All the way through my constituency, we have rail lines parallel to roads. It would make a wonderful example for a case study, if the Government were minded to do that. We would be happy to co-operate if such a study were undertaken. The congestion problems on the trunk roads in my constituency could largely be solved if rail travel was made more attractive by reducing fares, introducing new rolling stock and making stations safer. If that is done, there will not be a problem on the A27 or the A26. We must start considering lateral solutions.

I shall mention one or two other matters, to which I hope the Minister will respond. National rail inquiries is not coming up to standard in terms of the number of calls

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answered within the due time--less than 90 per cent., according to the most recent figures. More to the point, it gives conflicting and inaccurate information regarding both the appropriate route for passengers to take and the cost of fares available on particular routes.

What quality measurement is taking place at national rail inquiries? It is easy to measure the speed of response to calls, but who is measuring the quality of the answers given by national rail inquiries? The answers given leave something to be desired. I suggest that quality is being sacrificed in an effort to reach the target of 90 per cent., as failure to meet it could result in a fine. That is not to the benefit of rail passengers.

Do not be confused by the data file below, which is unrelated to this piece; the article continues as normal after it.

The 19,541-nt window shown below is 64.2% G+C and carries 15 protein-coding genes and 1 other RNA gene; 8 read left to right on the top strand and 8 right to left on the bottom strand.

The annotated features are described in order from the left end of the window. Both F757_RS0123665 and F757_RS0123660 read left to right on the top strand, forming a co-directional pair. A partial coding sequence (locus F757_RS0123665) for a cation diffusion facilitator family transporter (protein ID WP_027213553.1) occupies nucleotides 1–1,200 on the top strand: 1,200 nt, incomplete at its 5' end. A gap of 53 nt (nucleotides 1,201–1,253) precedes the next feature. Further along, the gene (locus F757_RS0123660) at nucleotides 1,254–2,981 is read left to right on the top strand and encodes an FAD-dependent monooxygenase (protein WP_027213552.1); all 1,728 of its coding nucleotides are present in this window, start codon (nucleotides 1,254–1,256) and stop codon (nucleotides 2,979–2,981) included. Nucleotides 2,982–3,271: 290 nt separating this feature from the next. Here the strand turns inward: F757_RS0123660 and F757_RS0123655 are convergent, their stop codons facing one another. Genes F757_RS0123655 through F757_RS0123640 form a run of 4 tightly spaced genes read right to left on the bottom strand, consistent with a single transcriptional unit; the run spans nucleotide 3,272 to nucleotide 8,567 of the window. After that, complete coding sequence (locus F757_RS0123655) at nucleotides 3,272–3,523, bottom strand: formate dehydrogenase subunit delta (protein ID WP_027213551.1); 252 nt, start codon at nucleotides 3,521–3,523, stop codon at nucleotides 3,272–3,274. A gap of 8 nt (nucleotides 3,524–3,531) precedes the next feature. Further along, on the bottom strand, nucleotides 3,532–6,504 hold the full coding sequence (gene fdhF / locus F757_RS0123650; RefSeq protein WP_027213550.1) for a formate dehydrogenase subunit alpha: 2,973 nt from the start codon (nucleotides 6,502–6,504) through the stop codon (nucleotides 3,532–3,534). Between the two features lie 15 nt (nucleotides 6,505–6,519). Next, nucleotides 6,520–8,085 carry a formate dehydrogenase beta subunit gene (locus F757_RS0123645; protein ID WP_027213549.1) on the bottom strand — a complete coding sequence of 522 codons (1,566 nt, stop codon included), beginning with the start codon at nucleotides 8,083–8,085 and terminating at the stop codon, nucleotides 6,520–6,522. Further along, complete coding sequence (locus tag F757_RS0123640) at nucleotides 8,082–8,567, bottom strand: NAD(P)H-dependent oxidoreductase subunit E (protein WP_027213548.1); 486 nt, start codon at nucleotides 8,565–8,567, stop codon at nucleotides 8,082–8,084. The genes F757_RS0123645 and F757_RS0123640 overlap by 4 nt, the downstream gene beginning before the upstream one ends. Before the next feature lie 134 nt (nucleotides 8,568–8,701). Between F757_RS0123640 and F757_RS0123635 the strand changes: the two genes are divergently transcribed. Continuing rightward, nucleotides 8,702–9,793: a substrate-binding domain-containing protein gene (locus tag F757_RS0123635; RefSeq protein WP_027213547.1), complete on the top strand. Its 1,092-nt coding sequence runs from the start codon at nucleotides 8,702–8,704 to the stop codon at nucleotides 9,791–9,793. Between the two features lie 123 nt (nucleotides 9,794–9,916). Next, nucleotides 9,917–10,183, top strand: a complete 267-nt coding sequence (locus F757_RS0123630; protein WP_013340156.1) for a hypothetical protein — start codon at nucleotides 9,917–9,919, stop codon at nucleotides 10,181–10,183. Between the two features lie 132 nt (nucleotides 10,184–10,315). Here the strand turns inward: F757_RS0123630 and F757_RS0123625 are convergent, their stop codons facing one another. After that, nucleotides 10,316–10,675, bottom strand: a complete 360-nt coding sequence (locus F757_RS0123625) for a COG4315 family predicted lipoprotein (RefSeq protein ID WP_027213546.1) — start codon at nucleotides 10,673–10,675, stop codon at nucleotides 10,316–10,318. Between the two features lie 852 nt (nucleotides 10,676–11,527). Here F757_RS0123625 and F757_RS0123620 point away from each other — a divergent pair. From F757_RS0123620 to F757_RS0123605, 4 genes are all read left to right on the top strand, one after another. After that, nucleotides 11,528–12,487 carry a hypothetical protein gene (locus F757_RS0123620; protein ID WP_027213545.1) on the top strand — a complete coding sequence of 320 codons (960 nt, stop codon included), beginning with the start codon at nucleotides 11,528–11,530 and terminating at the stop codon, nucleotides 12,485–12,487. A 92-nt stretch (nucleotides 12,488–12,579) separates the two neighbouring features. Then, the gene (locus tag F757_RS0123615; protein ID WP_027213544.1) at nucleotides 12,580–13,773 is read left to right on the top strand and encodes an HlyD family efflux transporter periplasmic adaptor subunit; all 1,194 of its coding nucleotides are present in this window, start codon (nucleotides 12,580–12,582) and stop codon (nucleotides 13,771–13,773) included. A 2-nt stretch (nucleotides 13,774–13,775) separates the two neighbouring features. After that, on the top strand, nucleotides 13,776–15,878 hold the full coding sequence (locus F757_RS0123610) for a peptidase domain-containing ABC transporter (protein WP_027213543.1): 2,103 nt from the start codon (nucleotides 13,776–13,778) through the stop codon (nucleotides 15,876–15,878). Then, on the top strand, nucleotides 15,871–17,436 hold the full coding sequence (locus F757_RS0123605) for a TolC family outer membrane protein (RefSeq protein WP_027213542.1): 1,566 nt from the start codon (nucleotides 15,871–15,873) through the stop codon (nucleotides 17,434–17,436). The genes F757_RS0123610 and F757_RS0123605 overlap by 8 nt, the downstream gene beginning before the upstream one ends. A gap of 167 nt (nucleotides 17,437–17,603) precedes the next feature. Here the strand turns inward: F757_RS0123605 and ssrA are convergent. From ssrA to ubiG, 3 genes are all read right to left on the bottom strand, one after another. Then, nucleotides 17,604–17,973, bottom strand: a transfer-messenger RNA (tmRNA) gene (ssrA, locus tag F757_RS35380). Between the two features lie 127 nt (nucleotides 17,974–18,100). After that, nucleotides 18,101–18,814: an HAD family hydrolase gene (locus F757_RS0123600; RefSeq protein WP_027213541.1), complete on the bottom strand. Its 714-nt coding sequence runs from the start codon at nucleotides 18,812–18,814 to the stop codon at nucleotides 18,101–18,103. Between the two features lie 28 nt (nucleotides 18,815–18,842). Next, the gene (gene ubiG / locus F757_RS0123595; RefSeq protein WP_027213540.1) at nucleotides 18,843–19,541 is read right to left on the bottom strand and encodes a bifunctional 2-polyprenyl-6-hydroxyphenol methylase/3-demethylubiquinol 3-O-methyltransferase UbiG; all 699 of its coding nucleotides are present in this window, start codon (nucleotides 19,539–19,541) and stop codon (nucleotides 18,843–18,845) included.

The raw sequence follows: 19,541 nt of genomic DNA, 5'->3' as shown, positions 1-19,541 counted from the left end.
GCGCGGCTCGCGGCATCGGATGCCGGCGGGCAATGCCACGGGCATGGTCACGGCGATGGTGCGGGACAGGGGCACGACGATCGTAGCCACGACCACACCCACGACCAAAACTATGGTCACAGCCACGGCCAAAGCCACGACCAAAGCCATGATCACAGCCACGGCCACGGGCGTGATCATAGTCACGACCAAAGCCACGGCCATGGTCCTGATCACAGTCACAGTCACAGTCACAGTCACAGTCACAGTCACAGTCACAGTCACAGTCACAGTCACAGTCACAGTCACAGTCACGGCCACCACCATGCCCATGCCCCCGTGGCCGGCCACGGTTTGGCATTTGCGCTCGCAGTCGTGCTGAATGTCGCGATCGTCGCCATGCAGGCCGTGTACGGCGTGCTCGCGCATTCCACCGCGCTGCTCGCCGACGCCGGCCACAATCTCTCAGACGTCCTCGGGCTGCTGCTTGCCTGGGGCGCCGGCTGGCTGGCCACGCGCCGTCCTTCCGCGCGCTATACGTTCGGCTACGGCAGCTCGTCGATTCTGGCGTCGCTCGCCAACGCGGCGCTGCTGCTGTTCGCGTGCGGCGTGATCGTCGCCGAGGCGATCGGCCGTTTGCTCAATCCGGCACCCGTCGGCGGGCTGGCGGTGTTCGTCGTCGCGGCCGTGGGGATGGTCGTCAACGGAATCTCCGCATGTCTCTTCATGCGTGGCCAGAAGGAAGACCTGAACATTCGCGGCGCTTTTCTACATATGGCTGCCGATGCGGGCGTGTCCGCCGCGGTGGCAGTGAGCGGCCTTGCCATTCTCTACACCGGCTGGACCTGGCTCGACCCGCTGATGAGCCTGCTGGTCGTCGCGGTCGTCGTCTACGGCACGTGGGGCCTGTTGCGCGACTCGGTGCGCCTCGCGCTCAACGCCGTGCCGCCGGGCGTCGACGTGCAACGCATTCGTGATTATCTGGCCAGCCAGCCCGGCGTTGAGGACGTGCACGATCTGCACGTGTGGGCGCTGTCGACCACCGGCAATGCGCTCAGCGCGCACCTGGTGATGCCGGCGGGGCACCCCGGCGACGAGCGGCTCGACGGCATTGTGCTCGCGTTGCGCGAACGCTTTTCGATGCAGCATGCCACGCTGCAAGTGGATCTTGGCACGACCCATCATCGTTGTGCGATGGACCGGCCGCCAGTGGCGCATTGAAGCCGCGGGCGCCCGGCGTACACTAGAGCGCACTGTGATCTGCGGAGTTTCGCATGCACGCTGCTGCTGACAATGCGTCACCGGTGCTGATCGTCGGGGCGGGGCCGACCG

The powers of the strategic rail authority need to be clarified. We are told that it will be introduced in shadow form or in full during this Session. What powers will it have? What powers will it take away from Railtrack?In my view, it should take away Railtrack's safety responsibilities. What powers will it have over fare levels? How will it interact with the rail regulator, Opraf?

My hon. Friend the Member for North Cornwall mentioned the problems of elderly people travelling. A parliamentary answer that I received from the Minister this afternoon showed that the number of people who have bought a senior citizens railcard has dropped dramatically since 1990, although it has gone up over the past year. The population is getting older, so there should be more, not fewer, people buying such tickets. A disincentive has been applied to that ticket. Presumably, if older people are not buying the railcard, they are either using their cars or not travelling, neither of which is satisfactory if we want to encourage freedom of movement for all sections of society, including the elderly.

I accept that the problems are not the Government's fault because of what they inherited. I hope that they will be tough on the train operating companies where necessary, and perhaps also tough on the causes of the train operating companies, although they are not present tonight. I hope that the Government will introduce the strategic rail authority as soon as possible, give it firm powers and ensure that fares on our trains are cut.